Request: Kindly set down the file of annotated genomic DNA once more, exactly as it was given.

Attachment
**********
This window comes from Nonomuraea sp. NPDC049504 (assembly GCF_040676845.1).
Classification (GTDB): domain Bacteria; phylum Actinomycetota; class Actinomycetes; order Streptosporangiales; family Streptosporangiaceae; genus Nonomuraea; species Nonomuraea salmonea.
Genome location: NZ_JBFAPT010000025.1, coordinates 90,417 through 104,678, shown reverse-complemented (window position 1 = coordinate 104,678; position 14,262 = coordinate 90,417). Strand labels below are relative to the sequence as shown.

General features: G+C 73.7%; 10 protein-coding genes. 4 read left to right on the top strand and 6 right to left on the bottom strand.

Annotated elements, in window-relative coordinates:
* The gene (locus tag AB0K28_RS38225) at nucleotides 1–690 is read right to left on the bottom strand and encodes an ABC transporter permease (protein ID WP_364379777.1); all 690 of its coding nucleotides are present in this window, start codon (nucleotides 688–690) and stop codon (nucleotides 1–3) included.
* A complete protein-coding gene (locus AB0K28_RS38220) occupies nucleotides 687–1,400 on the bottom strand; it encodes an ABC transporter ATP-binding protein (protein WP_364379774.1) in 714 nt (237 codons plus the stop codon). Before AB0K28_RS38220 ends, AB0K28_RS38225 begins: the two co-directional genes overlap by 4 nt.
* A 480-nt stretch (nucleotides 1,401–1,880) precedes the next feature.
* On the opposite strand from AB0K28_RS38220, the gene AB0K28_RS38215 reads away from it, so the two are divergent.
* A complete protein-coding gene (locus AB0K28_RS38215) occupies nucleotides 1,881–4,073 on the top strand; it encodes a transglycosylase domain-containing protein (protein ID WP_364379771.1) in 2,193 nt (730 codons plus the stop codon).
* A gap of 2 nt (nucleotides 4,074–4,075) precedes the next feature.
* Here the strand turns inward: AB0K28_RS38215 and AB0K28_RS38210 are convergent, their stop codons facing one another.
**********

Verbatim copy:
This window comes from Nonomuraea sp. NPDC049504 (assembly GCF_040676845.1).
Classification (GTDB): domain Bacteria; phylum Actinomycetota; class Actinomycetes; order Streptosporangiales; family Streptosporangiaceae; genus Nonomuraea; species Nonomuraea salmonea.
Genome location: NZ_JBFAPT010000025.1, coordinates 90,417 through 104,678, shown reverse-complemented (window position 1 = coordinate 104,678; position 14,262 = coordinate 90,417). Strand labels below are relative to the sequence as shown.

General features: G+C 73.7%; 10 protein-coding genes. 4 read left to right on the top strand and 6 right to left on the bottom strand.

Annotated elements, in window-relative coordinates:
* The gene (locus tag AB0K28_RS38225) at nucleotides 1–690 is read right to left on the bottom strand and encodes an ABC transporter permease (protein ID WP_364379777.1); all 690 of its coding nucleotides are present in this window, start codon (nucleotides 688–690) and stop codon (nucleotides 1–3) included.
* A complete protein-coding gene (locus AB0K28_RS38220) occupies nucleotides 687–1,400 on the bottom strand; it encodes an ABC transporter ATP-binding protein (protein WP_364379774.1) in 714 nt (237 codons plus the stop codon). Before AB0K28_RS38220 ends, AB0K28_RS38225 begins: the two co-directional genes overlap by 4 nt.
* A 480-nt stretch (nucleotides 1,401–1,880) precedes the next feature.
* On the opposite strand from AB0K28_RS38220, the gene AB0K28_RS38215 reads away from it, so the two are divergent.
* A complete protein-coding gene (locus AB0K28_RS38215) occupies nucleotides 1,881–4,073 on the top strand; it encodes a transglycosylase domain-containing protein (protein ID WP_364379771.1) in 2,193 nt (730 codons plus the stop codon).
* A gap of 2 nt (nucleotides 4,074–4,075) precedes the next feature.
* Here the strand turns inward: AB0K28_RS38215 and AB0K28_RS38210 are convergent, their stop codons facing one another.